The Zookeeper’s Wife: A True Work of Art

Ian Murdock
Special to The Village News

There have been a few WWII Holocaust films made over the years depicting citizens attempting to hide and protect Jews from the Nazis. Though there are several other fine ones, The Zookeeper’s Wife will surely rank as one of the most sensitive and well acted portrayals of all of them.

Set in Poland and based on a true story, the film revolves around a husband and wife running the infamous Warsaw Zoo – featuring soft spoken, deeply humble, yet heroic performances by both Johan Heldenberg and Jessica Chastain.

As the war commences, the married couple is cornered into making decisions about the Zoo due to the German occupation of their homeland. An equally subtle yet captivating performance by one of the German leaders (played by Daniel Bruhl), who was also a renowned zoologist, adds an intriguing, eerie and uneasy mixture to the story.

Needless to say, as the couple begins to adapt to their new environment, genuine, real life character and relationship stresses materialize, presenting potential obstacles to their goals – and the writer delivers superbly scripted scenes and exchanges detailing these issues. The true beauty of this film stems from its focus on the help being given, and the “normalcy” they tried to provide their fellow man, woman and child – all the while, not losing sight of the absolute atrocities that transpired during this period.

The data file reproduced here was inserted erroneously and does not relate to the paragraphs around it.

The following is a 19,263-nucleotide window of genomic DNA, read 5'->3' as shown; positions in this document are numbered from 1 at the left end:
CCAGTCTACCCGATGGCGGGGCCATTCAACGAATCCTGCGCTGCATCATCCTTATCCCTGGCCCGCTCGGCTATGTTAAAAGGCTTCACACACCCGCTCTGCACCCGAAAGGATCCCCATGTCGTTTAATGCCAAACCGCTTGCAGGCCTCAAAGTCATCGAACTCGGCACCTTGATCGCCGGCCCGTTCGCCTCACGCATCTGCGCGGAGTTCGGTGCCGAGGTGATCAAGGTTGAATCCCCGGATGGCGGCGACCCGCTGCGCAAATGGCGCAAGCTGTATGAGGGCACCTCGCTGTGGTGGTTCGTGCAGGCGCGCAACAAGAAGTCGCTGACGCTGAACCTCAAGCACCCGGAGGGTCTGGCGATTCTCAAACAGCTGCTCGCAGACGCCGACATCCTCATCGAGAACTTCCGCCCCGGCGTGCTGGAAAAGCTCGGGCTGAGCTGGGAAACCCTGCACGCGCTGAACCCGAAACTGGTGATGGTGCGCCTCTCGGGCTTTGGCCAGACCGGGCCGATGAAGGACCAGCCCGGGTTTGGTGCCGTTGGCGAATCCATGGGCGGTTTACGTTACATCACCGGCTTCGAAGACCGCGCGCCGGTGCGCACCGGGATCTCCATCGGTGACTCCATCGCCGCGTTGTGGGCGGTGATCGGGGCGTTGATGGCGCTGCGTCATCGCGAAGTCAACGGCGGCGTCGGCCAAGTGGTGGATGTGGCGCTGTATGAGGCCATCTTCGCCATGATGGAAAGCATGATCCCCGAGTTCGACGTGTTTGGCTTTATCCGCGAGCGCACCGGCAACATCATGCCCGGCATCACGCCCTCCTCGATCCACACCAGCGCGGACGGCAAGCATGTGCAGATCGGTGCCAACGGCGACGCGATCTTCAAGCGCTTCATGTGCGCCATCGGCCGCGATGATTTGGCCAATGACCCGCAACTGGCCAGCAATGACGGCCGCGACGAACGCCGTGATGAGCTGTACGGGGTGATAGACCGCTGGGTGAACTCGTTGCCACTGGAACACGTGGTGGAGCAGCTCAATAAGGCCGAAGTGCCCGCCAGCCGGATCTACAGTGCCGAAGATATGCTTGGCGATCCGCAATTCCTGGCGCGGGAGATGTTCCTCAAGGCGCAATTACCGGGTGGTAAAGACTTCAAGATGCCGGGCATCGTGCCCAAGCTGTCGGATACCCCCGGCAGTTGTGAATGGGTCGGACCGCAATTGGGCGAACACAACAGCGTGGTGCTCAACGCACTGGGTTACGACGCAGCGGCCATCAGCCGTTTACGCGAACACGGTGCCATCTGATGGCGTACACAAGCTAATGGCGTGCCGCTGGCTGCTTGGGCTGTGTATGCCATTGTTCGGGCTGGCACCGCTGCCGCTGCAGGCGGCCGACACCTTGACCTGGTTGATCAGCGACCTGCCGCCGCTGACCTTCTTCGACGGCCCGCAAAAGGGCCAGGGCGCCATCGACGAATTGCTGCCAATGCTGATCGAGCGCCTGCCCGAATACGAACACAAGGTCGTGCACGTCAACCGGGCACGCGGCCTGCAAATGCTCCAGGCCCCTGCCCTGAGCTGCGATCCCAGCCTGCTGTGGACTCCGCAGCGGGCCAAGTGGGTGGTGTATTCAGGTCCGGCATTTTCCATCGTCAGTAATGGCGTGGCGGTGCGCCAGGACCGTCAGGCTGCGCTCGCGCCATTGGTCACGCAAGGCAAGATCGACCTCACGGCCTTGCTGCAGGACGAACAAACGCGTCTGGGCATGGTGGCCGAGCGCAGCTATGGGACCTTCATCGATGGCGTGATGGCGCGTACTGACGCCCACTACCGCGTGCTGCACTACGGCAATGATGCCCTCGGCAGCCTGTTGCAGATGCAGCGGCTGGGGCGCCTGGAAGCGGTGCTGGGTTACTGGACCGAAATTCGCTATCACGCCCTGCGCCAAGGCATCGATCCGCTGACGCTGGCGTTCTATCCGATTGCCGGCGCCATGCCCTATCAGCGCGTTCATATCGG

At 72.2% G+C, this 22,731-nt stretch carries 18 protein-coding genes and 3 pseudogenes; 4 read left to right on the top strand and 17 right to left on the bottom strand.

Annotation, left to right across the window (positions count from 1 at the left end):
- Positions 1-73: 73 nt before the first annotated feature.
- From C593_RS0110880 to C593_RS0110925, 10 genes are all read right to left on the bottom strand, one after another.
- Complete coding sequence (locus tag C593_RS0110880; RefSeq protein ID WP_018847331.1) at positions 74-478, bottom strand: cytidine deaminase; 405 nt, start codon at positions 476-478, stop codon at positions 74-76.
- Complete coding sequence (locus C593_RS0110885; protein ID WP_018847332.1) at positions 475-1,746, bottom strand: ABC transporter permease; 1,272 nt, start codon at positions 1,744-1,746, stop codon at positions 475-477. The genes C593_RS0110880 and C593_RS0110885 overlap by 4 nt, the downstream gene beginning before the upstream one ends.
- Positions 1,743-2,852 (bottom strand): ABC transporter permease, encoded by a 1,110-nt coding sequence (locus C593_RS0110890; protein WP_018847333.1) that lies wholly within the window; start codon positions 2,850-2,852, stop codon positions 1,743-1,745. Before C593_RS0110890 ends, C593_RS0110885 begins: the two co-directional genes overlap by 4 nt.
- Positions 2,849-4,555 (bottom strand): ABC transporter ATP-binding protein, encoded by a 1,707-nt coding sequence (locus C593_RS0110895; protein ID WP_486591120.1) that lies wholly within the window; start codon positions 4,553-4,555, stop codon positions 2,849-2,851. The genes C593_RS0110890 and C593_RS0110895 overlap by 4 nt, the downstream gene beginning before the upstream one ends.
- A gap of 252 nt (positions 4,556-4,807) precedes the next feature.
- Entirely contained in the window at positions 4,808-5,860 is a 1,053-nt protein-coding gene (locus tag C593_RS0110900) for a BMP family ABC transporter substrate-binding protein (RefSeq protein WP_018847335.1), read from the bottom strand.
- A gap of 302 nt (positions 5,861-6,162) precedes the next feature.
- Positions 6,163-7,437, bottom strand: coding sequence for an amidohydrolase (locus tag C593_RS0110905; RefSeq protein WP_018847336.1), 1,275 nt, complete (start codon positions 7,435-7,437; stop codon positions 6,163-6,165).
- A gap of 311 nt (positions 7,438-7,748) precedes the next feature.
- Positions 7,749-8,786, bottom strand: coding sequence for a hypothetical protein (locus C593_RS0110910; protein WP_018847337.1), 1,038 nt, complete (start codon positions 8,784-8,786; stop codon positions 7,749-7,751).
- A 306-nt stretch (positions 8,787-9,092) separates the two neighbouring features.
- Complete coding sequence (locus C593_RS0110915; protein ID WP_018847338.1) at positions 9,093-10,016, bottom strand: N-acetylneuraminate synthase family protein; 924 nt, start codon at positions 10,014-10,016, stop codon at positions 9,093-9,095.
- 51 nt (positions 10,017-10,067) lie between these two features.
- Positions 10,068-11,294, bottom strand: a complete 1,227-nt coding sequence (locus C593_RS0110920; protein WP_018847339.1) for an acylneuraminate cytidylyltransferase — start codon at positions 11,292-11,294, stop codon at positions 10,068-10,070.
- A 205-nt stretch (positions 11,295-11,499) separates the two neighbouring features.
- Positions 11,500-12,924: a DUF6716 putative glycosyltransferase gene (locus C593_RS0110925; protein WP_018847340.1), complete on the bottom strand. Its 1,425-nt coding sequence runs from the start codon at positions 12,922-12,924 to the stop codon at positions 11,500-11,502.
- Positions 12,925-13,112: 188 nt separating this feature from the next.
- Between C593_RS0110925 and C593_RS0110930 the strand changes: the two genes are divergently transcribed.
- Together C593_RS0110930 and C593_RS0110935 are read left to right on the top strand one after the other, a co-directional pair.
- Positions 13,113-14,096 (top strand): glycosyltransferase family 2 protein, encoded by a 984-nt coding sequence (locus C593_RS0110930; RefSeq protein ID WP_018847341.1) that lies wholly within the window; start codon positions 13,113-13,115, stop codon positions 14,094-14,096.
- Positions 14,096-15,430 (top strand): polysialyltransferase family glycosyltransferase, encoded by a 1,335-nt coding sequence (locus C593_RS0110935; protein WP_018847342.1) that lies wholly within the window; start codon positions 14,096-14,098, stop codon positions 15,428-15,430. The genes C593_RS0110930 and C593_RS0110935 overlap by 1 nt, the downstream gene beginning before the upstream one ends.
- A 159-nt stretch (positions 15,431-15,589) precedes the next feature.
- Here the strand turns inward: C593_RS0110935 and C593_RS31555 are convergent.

While wonderfully straightforward in its delivery – with somewhat predictable direction – the great courage exemplified by the heroes (obviously putting themselves at grave risk) is really overshadowed by the core qualities driving them, their unquantifiable grace and human spirit, which grabs the viewers by the heart, not letting go.

Though the film seems somewhat gentle and understated at times – considering the events surrounding this period – in reality, the writer and director have managed to convey a gut wrenching and moving drama with far less of the graphic violence than often accompanies such a story.

In the end, while Chastain’s character and performance were nothing short of magical, the two leading male figures brought an equal brilliance to the screen, providing further depth and emotion to this extremely important story. Together, these three combined to weave an extremely memorable recount of a devastating period in history.

The Zookeeper’s Wife is a very unique and creative version of this heartbreaking and historical time – missing it would be a significant mistake.

Four out of Five Stars

One Response to "The Zookeeper’s Wife: A True Work of Art"

  1. Jennifer Hermes-O'Dell   May 7, 2017 at 11:56 am

    I’ve been wanting to see this film, I recently read the book. I wonder why it hasn’t screened in the local theaters?


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